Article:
The total time difference between the signal in FIG. 3A and that in FIG. 3B is the time required for 28 bits. As suggested previously, this interval can be uniformly filled by a 28 bit signal comprising 24 bits of information and another four bit CRC signal. The 24 bit signal corresponds to the most significant bits of the original information signal applied to the input terminal 21 in FIG. 2, and this signal is illustrated symbolically in FIG. 3C as comprising 12 bits for the left channel and 12 bits for the right channel. This is a truncation of the original signal shown in FIG. 3A, but all that it represents in physical terms is a relatively small reduction in the dynamic range of operation of the system. Since the range of operation represented by even a 12 bit signal is till quite good, the loss of additional range is almost unnoticeable.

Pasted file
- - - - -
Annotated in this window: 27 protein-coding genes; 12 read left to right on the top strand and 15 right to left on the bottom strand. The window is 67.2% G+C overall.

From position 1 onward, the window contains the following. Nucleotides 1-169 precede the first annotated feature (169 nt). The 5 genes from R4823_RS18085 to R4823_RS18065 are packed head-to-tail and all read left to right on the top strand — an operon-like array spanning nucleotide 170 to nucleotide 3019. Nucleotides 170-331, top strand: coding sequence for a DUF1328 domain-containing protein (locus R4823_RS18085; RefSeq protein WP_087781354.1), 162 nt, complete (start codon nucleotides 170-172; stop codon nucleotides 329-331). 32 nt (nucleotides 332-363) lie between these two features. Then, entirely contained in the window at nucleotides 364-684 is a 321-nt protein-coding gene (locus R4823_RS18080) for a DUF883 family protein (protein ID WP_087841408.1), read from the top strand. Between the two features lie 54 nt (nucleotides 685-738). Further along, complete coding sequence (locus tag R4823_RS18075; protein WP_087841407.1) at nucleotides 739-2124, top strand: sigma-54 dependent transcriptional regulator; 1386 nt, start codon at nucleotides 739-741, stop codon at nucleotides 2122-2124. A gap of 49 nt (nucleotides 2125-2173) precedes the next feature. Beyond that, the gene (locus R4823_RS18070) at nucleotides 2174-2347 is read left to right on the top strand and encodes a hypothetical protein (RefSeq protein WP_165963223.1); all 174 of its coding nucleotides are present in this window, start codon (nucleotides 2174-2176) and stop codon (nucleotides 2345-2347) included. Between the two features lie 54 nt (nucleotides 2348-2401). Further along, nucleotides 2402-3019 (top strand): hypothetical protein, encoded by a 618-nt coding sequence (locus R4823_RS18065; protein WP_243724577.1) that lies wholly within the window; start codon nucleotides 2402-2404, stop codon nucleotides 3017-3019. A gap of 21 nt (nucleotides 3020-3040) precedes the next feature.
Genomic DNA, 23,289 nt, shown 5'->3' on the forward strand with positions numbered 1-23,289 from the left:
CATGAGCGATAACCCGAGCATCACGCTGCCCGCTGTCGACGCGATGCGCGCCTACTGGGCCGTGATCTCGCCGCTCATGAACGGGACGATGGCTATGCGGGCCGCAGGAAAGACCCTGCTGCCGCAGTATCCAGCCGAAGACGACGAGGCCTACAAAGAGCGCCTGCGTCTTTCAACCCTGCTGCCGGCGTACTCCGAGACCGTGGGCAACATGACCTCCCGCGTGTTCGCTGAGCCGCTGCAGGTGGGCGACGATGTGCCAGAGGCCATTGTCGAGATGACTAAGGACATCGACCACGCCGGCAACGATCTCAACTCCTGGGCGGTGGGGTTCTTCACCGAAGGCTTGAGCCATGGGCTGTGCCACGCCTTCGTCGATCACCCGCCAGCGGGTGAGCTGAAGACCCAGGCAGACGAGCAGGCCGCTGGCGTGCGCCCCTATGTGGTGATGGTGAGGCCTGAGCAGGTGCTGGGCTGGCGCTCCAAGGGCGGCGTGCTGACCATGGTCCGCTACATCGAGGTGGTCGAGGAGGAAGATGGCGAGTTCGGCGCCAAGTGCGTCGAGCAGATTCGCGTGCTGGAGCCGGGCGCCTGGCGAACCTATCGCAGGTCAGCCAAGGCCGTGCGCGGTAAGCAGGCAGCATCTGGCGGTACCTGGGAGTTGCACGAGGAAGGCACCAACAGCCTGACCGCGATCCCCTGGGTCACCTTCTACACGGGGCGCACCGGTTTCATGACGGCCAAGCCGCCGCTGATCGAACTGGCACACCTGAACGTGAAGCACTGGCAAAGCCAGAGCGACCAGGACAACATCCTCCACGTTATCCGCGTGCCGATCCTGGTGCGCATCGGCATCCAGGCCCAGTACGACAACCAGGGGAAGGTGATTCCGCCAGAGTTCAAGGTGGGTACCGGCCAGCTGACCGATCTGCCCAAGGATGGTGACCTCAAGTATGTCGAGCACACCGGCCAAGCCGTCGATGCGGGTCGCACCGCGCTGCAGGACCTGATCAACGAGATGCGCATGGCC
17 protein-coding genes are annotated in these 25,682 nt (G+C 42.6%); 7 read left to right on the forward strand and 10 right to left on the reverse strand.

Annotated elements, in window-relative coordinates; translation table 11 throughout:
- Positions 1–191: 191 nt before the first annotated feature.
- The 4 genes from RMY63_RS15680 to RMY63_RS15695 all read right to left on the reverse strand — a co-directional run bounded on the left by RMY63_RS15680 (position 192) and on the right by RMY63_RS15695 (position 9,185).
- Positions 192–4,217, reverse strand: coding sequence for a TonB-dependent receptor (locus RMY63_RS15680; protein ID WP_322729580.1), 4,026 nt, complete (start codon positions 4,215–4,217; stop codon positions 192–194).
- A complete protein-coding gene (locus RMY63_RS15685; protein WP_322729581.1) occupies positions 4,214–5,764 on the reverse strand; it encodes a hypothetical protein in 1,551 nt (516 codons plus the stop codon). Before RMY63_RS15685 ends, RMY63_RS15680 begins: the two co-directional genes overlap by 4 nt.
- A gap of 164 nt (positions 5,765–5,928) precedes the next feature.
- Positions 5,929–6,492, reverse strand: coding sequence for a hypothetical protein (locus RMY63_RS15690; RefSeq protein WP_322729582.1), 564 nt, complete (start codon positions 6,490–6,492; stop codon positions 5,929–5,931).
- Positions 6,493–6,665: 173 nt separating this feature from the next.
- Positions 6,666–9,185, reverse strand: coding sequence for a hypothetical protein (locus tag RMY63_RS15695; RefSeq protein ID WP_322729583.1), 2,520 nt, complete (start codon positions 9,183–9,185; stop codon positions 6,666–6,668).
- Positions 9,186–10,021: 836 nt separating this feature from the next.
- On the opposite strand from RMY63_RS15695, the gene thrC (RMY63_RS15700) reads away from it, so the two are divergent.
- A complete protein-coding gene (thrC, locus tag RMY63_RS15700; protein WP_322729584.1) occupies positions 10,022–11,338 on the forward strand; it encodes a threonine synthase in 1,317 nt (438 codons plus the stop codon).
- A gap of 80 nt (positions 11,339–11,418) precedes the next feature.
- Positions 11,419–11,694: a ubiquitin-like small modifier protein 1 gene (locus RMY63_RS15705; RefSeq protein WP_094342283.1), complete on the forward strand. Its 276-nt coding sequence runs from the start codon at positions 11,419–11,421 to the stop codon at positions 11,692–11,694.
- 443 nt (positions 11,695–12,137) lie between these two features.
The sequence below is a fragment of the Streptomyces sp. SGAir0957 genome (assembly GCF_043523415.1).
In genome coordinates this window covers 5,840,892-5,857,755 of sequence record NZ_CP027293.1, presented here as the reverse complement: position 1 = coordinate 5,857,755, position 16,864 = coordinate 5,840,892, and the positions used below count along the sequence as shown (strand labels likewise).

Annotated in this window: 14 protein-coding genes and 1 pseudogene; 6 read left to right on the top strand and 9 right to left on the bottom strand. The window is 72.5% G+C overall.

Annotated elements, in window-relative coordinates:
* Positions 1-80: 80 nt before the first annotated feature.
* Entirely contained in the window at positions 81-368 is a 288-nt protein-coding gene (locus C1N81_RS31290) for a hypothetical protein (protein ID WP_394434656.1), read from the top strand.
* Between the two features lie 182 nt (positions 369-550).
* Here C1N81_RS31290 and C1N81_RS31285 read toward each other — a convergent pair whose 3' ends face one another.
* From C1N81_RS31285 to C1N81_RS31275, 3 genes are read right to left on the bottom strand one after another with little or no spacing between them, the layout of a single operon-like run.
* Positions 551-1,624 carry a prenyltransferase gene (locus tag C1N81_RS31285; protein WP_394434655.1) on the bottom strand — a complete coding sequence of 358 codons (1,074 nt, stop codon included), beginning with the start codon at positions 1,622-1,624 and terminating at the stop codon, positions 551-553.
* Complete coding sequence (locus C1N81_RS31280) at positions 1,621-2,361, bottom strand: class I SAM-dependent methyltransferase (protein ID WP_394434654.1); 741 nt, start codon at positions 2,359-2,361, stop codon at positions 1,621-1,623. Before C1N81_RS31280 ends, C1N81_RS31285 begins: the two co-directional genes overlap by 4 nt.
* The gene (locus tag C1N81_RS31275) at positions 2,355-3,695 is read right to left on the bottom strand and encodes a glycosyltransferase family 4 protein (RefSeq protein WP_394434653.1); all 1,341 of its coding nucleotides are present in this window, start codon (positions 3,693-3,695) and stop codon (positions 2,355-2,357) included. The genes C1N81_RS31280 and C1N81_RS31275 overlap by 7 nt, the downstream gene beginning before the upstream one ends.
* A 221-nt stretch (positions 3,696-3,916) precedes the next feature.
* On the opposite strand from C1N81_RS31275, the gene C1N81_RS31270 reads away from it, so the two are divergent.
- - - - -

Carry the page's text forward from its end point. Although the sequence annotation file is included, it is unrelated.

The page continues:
The derivation of the truncated signal from the original input signal at the terminal 21 is made by the gate circuit 25. This truncated signal is then compressed by a time compressor 26 identical with the compressor 22, and it is actually the compressed signal that is represented in FIG. 3C. The CRC signal for the compressed truncated signal is generated in the encoder 27 and the gate circuit 28 by applying the gating signals shown in FIGS. 7C and 7D to the circuit in FIG. 6.
While the signal with a reduced number of bits is, under almost all circumstances, perfectly satisfactory as a comparison signal to compare with the primary signal, which is the signal at the output terminal of the gate 24, it is also possible to use a non-truncated, or full range, comparison signal. This simply means compressing the signals differently. For example the time compressor 26 could be operated to compress a full 32 bit signal by the ratio of 8:3 instead of 2:1. However the bits would no longer have the same reperition rate. It is preferrable to keep the same bit repetition rate and to truncate the signal that passes through the gate 25.